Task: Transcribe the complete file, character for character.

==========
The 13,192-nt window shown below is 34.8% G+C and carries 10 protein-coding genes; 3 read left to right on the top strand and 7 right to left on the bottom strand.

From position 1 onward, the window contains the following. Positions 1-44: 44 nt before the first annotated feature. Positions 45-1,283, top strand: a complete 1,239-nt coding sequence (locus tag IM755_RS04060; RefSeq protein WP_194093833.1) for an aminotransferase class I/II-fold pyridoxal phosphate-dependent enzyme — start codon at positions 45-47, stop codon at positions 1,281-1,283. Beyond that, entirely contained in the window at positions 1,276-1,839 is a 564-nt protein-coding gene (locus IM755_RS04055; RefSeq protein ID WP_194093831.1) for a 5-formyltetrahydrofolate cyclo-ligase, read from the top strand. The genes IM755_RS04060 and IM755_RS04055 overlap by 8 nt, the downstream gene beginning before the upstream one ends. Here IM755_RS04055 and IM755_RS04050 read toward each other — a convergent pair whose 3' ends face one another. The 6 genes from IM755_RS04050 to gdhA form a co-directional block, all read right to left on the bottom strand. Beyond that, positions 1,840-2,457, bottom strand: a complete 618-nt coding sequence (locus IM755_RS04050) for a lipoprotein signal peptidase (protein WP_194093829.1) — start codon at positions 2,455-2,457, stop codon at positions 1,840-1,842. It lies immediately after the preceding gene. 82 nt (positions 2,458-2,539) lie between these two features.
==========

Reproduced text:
The 13,192-nt window shown below is 34.8% G+C and carries 10 protein-coding genes; 3 read left to right on the top strand and 7 right to left on the bottom strand.

From position 1 onward, the window contains the following. Positions 1-44: 44 nt before the first annotated feature. Positions 45-1,283, top strand: a complete 1,239-nt coding sequence (locus tag IM755_RS04060; RefSeq protein WP_194093833.1) for an aminotransferase class I/II-fold pyridoxal phosphate-dependent enzyme — start codon at positions 45-47, stop codon at positions 1,281-1,283. Beyond that, entirely contained in the window at positions 1,276-1,839 is a 564-nt protein-coding gene (locus IM755_RS04055; RefSeq protein ID WP_194093831.1) for a 5-formyltetrahydrofolate cyclo-ligase, read from the top strand. The genes IM755_RS04060 and IM755_RS04055 overlap by 8 nt, the downstream gene beginning before the upstream one ends. Here IM755_RS04055 and IM755_RS04050 read toward each other — a convergent pair whose 3' ends face one another. The 6 genes from IM755_RS04050 to gdhA form a co-directional block, all read right to left on the bottom strand. Beyond that, positions 1,840-2,457, bottom strand: a complete 618-nt coding sequence (locus IM755_RS04050) for a lipoprotein signal peptidase (protein WP_194093829.1) — start codon at positions 2,455-2,457, stop codon at positions 1,840-1,842. It lies immediately after the preceding gene. 82 nt (positions 2,458-2,539) lie between these two features.